By Justin Vellucci
Pittsburgh Current Contributing Writer
The photo’s resolution dates it a bit, but its message remains crystal clear.
In the image, Shannon Foley Martinez, then a teenager with a partially shaved head, paints a Nazi swastika on the graffiti-covered surface of a tennis court. Martinez, now an educator, embraced white supremacy after she was raped at age 15 and turned to a world increasingly consumed with a violent ideology. She found her way out; many do not.
“After something like the New Zealand shooting happens, or the Pittsburgh murders, we look for who can we blame? Is it social media? Is it mainstream media? Is it the leaders of the country? The answer is yes, it’s all of those,” Martinez, who creates curriculum to combat bigotry and hate, told a reporter earlier this year.
“But that doesn’t address the underlying question, the one I think we ought to be asking, which is why are so many people finding resonance with this hate-based ideology? If you look at the core drivers of being radicalized — a sense of belonging, a sense of empowerment, a sense of community — the question we should be asking is are we treating the symptoms? Make sure that we are treating the symptoms in order to get to the root of the sickness.”
Martinez is among many experts set to speak in Pittsburgh Nov. 10-11 at a conference – titled “Antisemitism, Bigotry and Social Responsibility” – that falls one year after the attack on a Squirrel Hill synagogue during Shabbat services. The conference, which takes place at Rodef Shalom, also is timed with the anniversary of Kristallnacht, the 1938 pogram in Nazi Germany, and with Veterans Day – two dates that take deeper looks at issues of mortality.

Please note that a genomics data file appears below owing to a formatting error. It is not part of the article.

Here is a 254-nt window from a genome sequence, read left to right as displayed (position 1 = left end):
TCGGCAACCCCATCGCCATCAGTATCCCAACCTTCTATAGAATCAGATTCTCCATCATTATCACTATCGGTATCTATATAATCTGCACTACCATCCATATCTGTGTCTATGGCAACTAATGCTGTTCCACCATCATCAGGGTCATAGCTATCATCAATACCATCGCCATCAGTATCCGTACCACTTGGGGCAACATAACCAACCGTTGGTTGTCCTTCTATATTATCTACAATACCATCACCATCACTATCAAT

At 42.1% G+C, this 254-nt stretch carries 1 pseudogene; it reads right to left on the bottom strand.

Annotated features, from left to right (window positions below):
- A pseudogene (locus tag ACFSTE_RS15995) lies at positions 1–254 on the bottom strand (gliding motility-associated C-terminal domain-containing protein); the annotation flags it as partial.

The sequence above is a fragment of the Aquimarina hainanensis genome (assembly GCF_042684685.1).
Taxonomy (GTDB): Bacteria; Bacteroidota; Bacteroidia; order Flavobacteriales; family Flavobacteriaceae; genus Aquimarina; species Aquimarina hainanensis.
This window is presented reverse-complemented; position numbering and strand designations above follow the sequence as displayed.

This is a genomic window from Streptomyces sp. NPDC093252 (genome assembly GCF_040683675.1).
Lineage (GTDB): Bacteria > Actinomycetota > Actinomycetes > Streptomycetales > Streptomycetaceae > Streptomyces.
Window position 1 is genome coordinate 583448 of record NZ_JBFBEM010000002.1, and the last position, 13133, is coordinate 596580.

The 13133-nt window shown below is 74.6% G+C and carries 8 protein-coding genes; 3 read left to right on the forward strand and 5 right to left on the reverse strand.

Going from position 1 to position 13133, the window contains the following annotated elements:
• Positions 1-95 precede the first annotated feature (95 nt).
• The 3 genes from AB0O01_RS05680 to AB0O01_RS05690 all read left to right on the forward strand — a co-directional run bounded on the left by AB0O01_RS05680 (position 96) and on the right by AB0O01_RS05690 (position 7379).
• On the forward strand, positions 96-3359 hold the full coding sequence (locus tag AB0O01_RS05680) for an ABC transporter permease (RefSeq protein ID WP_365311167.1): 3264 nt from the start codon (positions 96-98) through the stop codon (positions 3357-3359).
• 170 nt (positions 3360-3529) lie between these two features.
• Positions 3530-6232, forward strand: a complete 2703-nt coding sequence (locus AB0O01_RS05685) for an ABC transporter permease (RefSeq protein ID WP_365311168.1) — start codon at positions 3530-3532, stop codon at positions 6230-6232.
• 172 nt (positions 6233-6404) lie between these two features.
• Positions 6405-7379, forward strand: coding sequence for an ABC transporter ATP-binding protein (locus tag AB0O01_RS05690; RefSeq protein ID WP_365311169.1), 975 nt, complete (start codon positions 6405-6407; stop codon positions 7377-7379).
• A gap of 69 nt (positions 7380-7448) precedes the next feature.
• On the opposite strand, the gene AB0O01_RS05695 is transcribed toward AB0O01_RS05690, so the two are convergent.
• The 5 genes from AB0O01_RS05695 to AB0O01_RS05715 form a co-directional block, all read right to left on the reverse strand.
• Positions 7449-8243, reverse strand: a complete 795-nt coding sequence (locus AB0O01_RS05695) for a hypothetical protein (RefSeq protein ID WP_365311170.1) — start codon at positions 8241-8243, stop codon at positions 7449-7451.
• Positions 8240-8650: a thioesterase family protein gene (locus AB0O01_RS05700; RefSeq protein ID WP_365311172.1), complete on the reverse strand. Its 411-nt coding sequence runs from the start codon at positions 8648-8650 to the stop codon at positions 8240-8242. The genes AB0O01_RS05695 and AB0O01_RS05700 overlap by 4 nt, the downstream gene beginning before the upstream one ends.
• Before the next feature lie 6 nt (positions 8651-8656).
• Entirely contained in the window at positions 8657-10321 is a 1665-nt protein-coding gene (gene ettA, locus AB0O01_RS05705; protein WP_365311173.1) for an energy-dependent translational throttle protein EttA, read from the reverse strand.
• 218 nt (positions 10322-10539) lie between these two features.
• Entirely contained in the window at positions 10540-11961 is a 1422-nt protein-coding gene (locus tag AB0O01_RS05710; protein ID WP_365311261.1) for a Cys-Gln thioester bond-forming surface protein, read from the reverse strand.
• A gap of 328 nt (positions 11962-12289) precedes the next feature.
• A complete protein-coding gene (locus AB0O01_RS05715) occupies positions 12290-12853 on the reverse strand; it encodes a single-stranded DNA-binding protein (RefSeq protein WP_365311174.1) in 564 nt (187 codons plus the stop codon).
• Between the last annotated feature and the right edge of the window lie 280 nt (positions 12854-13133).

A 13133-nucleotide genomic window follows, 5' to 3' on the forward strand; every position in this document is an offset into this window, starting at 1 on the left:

Classrooms Without Borders, a nonprofit arm of the Jewish Federation of Greater Pittsburgh, was working on the conference before the Oct. 27, 2018 shooting. That incident, however, only strengthened the group’s resolve to make its dream of hosting the conference a reality.
“In the aftermath of the shooting, we were inundated with requests for education materials, people at speak at schools, everything,” says Melissa Haviv, the organization’s assistant director.
“We thought the one-year commemoration should be an opportunity to reflect not only on a better year but on a mission that provides a better future for all of us,” she added. “As we move further away from the shooting, we don’t want teachers and others to forget. We also work to work with them to combat discrimination every day.”
The speakers at the upcoming conference are as numerous as they are esteemed. Among those set to present are Dr. Michael Berenbaum, former director of the U.S. Holocaust Research Institute at the U.S. Holocaust Memorial Museum in Washington, D.C.; Dr. Peter Hayes, a respected Northwestern University professor who authored “Why? Explaining The Holocaust;” Dr. Rachel Kranson, a religious studies professor from the University of Pittsburgh; and more.
The event is geared toward educators, spiritual leaders and students but is open to the community, as well. Registration links and further information are available online.
“All of these speakers are proud to equip educators with tools to take back to their students so they all can have a respect for diversity,” Haviv said. “People of all ages in the Jewish community are looking at ways to commemorate Oct. 27. CWB is doing it in CWB fashion, which is education. It’s what we do.”